What is your inner critic?
Your inner critic is the voice inside of your head that tells you that you are not good enough, not worthy, not attractive and all of those negative concepts you conceptualised from very early on. Luckily, your inner critic is NOT reality…but it is something that whilst sometimes being very negative, actually guides you in times to bring the moral and value constructs you wish in your life. It might use phrases like, “You should”, “What is stopping you from doing this?!” or “You are not as attractive as they are.” It might even sound like someone you know, like an overly critical parent, teacher or sibling. It is significantly different for each of us with regards to frequency and what our self-talk includes.
Your inner critic and self-esteem
Your inner critic can have a profound effect on your self-esteem. It is an internal enemy that can sometimes take away positive feelings about ourselves and can undermine our performance at school or work. We may even start a cycle of self-doubt, self-denial, distrust of ourselves and others, and eventually the cycle may even lead to substance abuse. It’s not all bad though! Your inner critic can actually help us on our path of boundaries and what constitutes positive or negative behaviour. As mentioned before, it can help keep us aligned with our goals, values and morals.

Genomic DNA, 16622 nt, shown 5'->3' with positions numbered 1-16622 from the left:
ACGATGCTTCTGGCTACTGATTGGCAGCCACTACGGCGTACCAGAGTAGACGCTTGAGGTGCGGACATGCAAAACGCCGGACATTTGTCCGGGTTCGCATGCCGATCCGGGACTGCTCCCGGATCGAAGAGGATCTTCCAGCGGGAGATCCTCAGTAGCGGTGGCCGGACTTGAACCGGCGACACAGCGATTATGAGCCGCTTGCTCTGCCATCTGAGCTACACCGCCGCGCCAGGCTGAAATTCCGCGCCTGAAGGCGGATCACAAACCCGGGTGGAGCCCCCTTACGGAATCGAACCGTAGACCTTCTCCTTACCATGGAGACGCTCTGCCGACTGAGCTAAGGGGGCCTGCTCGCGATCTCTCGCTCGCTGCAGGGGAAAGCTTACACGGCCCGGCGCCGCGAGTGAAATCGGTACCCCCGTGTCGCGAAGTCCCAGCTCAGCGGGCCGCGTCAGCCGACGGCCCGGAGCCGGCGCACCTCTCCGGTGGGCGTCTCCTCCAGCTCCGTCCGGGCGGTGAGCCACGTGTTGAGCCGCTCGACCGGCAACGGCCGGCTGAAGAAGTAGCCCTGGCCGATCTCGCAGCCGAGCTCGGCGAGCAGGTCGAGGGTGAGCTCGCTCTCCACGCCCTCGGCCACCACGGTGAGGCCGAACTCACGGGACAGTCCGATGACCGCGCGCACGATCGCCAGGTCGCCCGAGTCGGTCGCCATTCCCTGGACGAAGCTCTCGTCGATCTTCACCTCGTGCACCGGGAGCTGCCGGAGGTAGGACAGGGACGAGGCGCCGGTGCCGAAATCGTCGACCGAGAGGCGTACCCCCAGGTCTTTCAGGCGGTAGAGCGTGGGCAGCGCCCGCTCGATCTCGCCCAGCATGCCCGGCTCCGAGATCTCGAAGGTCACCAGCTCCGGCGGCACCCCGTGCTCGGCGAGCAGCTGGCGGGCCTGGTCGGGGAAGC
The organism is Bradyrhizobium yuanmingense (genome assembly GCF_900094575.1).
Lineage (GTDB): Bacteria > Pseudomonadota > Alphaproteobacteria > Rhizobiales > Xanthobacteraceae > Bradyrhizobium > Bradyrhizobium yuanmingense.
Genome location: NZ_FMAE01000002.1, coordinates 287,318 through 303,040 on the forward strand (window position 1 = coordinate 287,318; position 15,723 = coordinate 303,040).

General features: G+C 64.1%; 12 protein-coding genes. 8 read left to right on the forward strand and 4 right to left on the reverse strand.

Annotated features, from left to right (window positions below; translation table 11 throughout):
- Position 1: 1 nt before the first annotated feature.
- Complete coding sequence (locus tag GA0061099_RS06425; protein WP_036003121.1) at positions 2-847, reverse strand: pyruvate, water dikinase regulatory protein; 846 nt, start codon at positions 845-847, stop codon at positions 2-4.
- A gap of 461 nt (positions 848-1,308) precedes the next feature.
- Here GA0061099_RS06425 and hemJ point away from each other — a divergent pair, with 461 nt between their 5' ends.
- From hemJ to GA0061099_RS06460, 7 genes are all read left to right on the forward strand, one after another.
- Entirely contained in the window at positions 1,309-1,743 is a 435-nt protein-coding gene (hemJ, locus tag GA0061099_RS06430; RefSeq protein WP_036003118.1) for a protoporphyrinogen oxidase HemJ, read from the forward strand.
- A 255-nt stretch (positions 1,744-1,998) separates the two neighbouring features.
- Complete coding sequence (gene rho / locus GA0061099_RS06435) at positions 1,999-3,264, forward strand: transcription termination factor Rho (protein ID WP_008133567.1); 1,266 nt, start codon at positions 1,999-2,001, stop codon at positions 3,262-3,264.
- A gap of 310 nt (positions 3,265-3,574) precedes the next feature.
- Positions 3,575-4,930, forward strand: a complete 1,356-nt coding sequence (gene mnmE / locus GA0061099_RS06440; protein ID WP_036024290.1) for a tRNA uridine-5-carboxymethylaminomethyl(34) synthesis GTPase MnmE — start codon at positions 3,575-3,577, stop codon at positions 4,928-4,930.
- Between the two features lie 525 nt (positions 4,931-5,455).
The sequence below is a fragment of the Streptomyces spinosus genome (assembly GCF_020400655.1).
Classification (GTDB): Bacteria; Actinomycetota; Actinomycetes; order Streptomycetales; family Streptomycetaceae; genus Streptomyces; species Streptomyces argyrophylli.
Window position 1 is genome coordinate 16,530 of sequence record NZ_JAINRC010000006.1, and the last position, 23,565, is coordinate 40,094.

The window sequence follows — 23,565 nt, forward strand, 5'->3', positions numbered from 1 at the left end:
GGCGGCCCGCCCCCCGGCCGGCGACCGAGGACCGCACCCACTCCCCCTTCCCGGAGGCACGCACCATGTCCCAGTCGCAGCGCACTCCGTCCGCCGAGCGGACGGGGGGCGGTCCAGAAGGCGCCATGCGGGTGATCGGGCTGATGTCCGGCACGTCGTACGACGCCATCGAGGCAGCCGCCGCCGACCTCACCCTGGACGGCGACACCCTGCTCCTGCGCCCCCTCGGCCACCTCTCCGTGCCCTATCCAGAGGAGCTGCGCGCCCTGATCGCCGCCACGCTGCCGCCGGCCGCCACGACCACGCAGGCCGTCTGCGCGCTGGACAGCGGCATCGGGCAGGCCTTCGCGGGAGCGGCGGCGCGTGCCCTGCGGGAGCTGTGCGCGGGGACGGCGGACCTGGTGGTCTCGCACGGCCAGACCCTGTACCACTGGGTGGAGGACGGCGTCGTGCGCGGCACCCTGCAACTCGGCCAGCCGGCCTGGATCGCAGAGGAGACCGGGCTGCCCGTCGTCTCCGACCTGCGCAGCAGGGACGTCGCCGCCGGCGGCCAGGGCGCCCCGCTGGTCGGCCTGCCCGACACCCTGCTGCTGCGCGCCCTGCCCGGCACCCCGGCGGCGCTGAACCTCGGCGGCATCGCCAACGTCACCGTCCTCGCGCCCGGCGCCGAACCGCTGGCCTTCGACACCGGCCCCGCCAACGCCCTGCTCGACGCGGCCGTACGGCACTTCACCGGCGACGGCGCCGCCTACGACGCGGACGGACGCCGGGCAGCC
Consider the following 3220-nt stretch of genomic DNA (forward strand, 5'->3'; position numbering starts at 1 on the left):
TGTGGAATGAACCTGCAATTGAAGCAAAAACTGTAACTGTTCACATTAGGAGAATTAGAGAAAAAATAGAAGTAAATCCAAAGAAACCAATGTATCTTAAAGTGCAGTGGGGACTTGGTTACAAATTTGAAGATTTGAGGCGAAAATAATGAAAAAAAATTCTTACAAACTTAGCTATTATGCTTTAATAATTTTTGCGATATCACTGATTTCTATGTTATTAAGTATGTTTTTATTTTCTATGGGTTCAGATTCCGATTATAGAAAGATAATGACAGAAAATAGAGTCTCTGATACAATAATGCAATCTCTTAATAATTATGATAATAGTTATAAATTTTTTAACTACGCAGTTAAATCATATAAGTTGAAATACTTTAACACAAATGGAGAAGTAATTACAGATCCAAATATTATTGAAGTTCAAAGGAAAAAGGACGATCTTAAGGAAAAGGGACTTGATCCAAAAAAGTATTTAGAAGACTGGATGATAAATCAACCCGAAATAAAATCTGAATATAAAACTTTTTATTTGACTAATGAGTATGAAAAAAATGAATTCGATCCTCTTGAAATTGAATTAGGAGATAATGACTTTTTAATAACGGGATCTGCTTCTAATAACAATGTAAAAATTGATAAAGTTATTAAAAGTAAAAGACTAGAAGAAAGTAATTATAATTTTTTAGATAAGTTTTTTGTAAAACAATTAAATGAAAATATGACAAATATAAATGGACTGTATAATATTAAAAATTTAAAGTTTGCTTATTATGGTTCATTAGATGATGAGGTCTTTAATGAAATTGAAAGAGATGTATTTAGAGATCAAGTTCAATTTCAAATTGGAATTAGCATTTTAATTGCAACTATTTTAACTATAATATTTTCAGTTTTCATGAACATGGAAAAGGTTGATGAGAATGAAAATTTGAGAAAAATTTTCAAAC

Coping techniques to banish the negative aspect of our inner critic
- Awareness. Once we are aware of something we can begin work on trying to change it. Try to question what it is telling you. Many of us do not realise when the inner critic is in our heads. We often go about subconsciously living with it and not realising the effect it has on us. Identify the voice of your inner critic and the triggers. Can you give your inner critic a name? Giving something a name means that we can correspond the feelings associated with it with something that actually exists so we have even more power to make our inner critic positive!
- Your inner critic keeps you safe, analyse what it is asking of you and what changes you may need to make in your life.
- Positive affirmations are positive statements and they can change how you feel about yourself and some of these may include: ★I trust my inner wisdom and intuition.
★ I breathe in calmness and breathe out nervousness.
★I choose to see the light that I am to this world.
★I forgive myself, for we all make mistakes.
- Reframing is a method rooted in cognitive behavioural therapy (CBT). This is very crucial at using this critic to work with you and not against you. For example, your inner critic might tell you, “She is way more attractive than you are!” So you can tell your inner critic, “Whilst she has attractive qualities, so do I and these include…..”
- Self-acceptance… ask yourself “What do I accept about myself and what do I want to accept more about myself?”